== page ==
Apparently nobody really has tried beta-lactam antibiotics in this indication, but it seems suprising that any medical professional would consider this a "one-two punch strategy". Realistically this would be one combo of a multi hit process. Modern day TB therapy always includes a specifically chosen 3-4 drug combination. This combination depends on where the infection was contracted along with any characterisation of the strain that is possible. This is simply because if you feed a drug that's not killing it, you're selecting for resistance to that drug. If physicians start using beta-lactamase inhibitors they'd better be careful because there are already several examples of other infections resistant to clavulanic acid (just google search).

    Whilst the article reports this as if it is a major breakthrough, this is purely sensationalism. It is a minor breakthrough in a major problem.
  • Re:In other news... (Score:2, Informative)

    by penguin king ( 673171 ) on Saturday October 27, 2007 @05:16AM (#21138529)
    Or the antibacterial agent had no antifungal activity? Keep in mind bacteria are prokaryotic, and yeast eukaryotic...
  • by TheMohel ( 143568 ) on Saturday October 27, 2007 @12:17PM (#21140529) Homepage
    It's an interesting study, and they're doing it right, but there's no particular breakthrough yet. This is an in vitro study with no clinical implications yet. TB is a significant problem where I work (I'm a doctor in the Western US), but there are some hurdles to get over before I can start using clavulanate.

    Clinical utility is the Holy Grail here - the biochemical activity of a drug is critical, but the effect of the drug on the infection in an infected person is a lot more complicated. You have to get an effective concentration of the antibiotic into the area of the organism, get the bug to take up appropriate quantities of it, and not injure the patient in the process. Every step of this can kill an otherwise promising use of the drug.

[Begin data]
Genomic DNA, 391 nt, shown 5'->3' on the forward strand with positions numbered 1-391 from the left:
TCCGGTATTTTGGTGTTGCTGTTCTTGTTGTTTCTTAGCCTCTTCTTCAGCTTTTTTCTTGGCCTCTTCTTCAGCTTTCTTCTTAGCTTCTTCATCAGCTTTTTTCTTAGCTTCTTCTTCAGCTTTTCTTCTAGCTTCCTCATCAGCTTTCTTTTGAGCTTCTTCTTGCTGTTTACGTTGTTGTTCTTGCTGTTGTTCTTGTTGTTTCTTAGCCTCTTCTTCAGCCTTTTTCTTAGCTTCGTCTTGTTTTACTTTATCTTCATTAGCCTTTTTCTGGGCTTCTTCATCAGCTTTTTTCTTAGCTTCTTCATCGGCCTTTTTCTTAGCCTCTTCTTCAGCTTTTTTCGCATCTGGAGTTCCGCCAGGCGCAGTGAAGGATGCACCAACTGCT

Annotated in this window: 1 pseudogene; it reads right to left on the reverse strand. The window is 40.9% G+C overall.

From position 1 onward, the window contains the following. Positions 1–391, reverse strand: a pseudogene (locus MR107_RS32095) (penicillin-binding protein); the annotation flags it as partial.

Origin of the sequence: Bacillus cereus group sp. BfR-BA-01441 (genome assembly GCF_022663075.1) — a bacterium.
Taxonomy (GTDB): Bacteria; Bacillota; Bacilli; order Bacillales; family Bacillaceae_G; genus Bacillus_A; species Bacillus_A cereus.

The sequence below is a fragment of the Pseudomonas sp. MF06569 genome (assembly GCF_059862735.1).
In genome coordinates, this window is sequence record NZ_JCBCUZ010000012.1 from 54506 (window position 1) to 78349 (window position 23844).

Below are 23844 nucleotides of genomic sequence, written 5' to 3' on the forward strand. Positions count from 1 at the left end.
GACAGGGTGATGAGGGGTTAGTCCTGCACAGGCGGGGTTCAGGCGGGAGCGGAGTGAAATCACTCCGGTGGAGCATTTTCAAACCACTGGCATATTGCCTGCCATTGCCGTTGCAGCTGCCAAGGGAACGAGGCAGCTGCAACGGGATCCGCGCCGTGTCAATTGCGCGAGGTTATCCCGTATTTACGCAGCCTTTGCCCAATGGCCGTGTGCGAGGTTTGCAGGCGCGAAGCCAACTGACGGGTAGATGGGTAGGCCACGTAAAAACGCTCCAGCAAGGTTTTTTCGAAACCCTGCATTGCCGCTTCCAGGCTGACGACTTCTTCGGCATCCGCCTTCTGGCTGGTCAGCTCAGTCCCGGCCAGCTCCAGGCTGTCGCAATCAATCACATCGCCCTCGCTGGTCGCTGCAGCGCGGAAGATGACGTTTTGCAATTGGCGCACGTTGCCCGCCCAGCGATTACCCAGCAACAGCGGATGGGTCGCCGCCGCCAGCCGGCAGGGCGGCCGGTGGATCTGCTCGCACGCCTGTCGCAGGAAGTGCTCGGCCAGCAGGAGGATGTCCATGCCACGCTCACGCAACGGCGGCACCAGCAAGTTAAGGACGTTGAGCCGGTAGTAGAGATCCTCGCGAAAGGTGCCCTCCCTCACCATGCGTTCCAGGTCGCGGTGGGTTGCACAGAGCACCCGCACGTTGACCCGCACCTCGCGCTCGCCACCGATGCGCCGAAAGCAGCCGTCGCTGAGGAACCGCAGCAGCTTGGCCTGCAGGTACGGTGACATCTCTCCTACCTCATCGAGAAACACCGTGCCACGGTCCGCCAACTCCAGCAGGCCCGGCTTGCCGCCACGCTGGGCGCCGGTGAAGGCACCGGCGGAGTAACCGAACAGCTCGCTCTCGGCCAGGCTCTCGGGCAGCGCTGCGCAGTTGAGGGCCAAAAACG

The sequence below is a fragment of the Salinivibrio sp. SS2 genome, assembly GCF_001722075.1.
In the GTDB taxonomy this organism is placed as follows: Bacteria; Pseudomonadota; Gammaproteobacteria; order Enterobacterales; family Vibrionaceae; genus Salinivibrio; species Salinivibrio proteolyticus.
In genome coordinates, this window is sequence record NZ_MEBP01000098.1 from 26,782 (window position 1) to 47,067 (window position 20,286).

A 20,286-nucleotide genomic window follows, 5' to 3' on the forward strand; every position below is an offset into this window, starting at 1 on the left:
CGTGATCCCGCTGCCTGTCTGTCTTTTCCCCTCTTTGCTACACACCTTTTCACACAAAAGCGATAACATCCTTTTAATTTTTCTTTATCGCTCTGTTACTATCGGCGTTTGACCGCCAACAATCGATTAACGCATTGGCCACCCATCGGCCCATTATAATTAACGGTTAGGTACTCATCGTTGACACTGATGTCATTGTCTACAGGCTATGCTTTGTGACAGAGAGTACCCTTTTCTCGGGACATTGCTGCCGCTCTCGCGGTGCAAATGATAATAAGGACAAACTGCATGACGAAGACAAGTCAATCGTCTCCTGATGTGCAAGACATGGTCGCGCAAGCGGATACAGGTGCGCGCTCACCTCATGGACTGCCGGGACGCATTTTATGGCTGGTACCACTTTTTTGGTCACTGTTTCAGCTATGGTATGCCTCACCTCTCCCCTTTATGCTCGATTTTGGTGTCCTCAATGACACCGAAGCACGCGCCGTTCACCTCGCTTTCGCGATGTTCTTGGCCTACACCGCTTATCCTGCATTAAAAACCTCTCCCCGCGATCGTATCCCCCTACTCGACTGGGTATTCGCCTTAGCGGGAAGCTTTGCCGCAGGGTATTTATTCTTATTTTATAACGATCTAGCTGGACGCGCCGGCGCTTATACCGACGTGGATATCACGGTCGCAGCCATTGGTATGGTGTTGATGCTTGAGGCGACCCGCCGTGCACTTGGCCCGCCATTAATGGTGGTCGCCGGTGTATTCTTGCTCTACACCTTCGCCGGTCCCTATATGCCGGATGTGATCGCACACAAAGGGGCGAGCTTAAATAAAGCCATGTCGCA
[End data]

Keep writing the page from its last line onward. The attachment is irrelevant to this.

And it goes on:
In the case of clavulanate, we know that it causes significant side effects. I use it a LOT in kids (Augmentin is your friend for a variety of conditions, and clavulanate is what makes Augmentin Augmentin), and it causes pretty impressive diarrhea at fairly low doses. Diarrhea, especially if it involves altered intestinal flora, is a set-up for C. difficile colitis, which can be deadly. If we need high concentrations of clavulanate, we may not be able to give enough of it to patients. Or there may be other toxicities, although it's been quite benign in widespread use to date.

    Another problem is that the bacterium can mutate proteins to avoid drugs, and TB is pretty good at this. MDR TB didn't happen by accident, and mutation of beta-lactamases to avoid clavulanate is not unheard of. Overproduction of the enzyme is also possible, and would then increase the required dose of the drug (and see above).

    A final problem is the physical defenses of the bug. The cell wall for TB is quite effective and strong, and the bacterium has a variety of transport mechanisms to get antibiotics out of the cell. Again, we may not be able to get enough clavulanate into the cell long enough to kill it.

    Having said all of that, I'm delighted both that the work is being done and that these initial results are promising. It will be fun to see what happens clinically.

The other line moves faster.